Welcome to CanadianHedgeWatch.com
Monday, December 9, 2019

Hedge Funds Step Up Efforts to Avert Tougher Rules

Date: Tuesday, June 23, 2009
Author: Louise Story, New York Times

First hedge funds battled the markets. Now they are battling Washington.

After a tumultuous run for many of these funds, this normally secretive corner of Wall Street is mobilizing its money and power to fend off tougher oversight, higher taxes and much greater transparency.

At the center of the fray is Richard H. Baker, the former Republican congressman who now leads the industry’s main lobbying group, the Managed Funds Association.

This year Mr. Baker has tried to persuade hedge fund managers to support proposals to require funds to register with federal regulators — a move some big funds did not initially support, but one many others see as a bargaining chip that could avert even tougher restrictions.

Mr. Baker has also met with Treasury officials and has been the host of gatherings to raise money for Christopher J. Dodd, the Democratic chairman of the Senate Banking Committee. He has events planned for Barney Frank, the Democratic leader of the House Financial Services Committee, and Mr. Frank’s Republican counterpart, Richard C. Shelby.

The effort seems to be working. The proposals for hedge funds laid out by the Obama administration last week, as part of its overhaul of financial regulation, are strikingly similar to those that hedge fund lobbyists said they would accept. In an interview, Mr. Baker said that hedge funds were simply catching up in Washington with other financial companies, like banks and mutual funds, which have lobbied successfully for years.

“They were much more engaged and successful on that front than we were,” said Mr. Baker, the former chairman of a subcommittee of the House Financial Services committee.

Donations in the industry have long been slanted toward Democratic candidates, and $11 million of last year’s nearly $17 million in donations were doled out to Democrats, according to the Center for Responsive Politics.

In the last two years, fund managers have also spent about $15 million on lobbyists, quadruple the amount they spent in past years.

The registration of hedge funds, as well as private equity firms, has figured prominently in discussions of reform for years. Mr. Baker himself wrote it into a bill back in 1999, after the near collapse of the hedge fund Long Term Capital Management prompted federal officials to broker a Wall Street-led rescue.

Mandatory registration has been discussed for so long, in fact, that many in the industry regard it as the issue to fight over to avoid other, more pressing matters.

“It’s a red herring,” said Robert Sloan, managing partner at S3, which helps hedge funds manage their positions. “What other business in the world doesn’t want to register its name and number, the mafia? The real issues are counterparties, leverage, shorting, derivatives and exchanges.”

The Citadel Investment Group has been focused on those issues. Kenneth C. Griffin, the Citadel chief executive, testified in Congress about derivatives trading on Monday.

People who study the industry wonder if the hedge fund operators can stick together. Two years ago, funds split into competing groups after disagreements about the Managed Funds Association’s positions.

One of the groups, led by James Chanos, the prominent short-seller who runs Kynikos Associates, was an early supporter of registration. The group, called the Coalition of Private Investment Companies, has put up Web sites recently to educate the public on hedge funds and short-selling.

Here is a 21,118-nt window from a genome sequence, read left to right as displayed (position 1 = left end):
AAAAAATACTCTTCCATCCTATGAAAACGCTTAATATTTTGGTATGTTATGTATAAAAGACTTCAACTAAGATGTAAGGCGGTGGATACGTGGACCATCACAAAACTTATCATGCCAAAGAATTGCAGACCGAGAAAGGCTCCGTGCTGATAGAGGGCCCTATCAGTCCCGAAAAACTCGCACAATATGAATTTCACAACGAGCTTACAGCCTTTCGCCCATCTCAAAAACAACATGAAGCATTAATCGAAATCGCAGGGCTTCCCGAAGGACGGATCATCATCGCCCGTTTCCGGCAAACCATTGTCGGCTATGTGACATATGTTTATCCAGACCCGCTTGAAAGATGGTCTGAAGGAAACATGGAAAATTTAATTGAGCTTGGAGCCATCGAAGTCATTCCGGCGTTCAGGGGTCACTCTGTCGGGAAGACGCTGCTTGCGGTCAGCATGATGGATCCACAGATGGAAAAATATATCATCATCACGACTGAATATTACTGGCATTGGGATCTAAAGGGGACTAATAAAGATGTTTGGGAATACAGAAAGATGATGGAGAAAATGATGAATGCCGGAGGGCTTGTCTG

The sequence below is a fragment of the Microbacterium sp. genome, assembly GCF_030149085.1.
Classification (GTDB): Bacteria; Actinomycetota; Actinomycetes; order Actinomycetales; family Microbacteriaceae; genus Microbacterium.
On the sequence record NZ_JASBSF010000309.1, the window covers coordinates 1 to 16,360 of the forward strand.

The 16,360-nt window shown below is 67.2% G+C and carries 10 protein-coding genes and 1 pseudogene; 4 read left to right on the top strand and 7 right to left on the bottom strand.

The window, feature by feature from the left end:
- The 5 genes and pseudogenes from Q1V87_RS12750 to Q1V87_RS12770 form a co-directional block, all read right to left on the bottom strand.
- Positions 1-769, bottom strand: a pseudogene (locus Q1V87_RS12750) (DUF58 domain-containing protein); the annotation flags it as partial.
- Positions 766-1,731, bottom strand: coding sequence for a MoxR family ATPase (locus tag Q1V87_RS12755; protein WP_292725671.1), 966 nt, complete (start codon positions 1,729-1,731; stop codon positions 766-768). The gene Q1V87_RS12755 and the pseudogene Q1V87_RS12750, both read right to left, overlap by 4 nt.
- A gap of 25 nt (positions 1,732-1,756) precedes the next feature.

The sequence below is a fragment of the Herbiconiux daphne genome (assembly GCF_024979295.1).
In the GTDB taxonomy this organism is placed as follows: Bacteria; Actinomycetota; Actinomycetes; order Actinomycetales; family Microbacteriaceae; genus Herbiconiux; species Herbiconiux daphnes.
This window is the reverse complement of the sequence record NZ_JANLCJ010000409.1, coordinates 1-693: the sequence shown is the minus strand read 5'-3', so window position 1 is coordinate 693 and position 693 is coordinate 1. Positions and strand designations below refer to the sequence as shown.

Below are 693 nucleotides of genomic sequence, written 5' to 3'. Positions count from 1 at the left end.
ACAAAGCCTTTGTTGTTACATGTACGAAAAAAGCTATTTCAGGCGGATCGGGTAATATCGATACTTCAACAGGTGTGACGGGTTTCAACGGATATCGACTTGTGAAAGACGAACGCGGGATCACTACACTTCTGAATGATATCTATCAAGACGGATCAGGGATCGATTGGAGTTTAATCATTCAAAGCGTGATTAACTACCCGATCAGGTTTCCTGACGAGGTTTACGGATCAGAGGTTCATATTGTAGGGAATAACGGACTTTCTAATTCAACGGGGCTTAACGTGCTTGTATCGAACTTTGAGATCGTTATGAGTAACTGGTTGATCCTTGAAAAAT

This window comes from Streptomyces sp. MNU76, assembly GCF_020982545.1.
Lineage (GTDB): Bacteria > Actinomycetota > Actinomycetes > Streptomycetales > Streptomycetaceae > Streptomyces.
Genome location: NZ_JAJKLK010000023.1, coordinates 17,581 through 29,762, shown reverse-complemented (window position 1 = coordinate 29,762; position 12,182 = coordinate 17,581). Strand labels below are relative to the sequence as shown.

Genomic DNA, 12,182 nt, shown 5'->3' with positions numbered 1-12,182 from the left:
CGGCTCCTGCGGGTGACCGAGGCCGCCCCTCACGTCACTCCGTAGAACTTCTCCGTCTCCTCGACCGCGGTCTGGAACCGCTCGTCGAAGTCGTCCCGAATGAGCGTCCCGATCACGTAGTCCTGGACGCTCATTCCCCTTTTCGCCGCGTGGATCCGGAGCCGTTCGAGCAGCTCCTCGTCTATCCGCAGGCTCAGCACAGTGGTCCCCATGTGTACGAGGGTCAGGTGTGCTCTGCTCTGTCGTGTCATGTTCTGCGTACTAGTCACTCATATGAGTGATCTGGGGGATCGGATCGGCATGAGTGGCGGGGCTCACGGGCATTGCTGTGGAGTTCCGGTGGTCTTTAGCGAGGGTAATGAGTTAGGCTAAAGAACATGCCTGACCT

Also two years ago, some hedge funds split away from the association into a group to fight proposals to change the so-called carried-interest tax, which allows partnerships to pay capital gains taxes on income they earn over time. That loophole — under debate again in this Congress — generates billions of dollars in gains to hedge funds and private equity firms.

The Tudor Investment Group, one of the few funds to have set up its own political action committee, was an ardent opponent of the change. An economist from Tudor, Robert McNally, toured Washington last year using his expertise on oil as an entree but steering conversations quickly to carried interest, according to Congressional staff members.

Other hedge fund chiefs have visited the Hill on their own lately. James Simons, the former mathematics professor who runs Renaissance, met with lawmakers from a subcommittee of the House Financial Services Committee this month. And lobbyists for the Private Equity Council, which is trying to differentiate its members from hedge funds, met recently with staff members on that same committee.

Mr. Baker’s association listed a dozen bills as being of interest in an April lobbying disclosure form, that put its lobbying spending at $750,000 a quarter. Since then, other issues have arisen, like hedge fund rules in Europe that hedge funds have asked the Treasury Department to oppose. A spokesman for the Treasury Department said the Treasury met not only with hedge funds, but with other groups as well.

Mr. Baker said in an interview that if the carried-interest tax loophole were closed, he would push for a delay before doing so.

He also said no hedge funds should be deemed “systemically important,” a designation that would open them to greater scrutiny under the Obama administration’s proposals. People who follow the industry dismiss his position as jockeying.

“It’s disingenuous for anyone to claim in this day and age that no hedge fund is systemically important,” said Andrew W. Lo, a professor at the Massachusetts Institute of Technology who has studied hedge funds for more than a decade. “Frankly I don’t think any hedge fund manager in his right mind could argue that the industry needs no oversight.”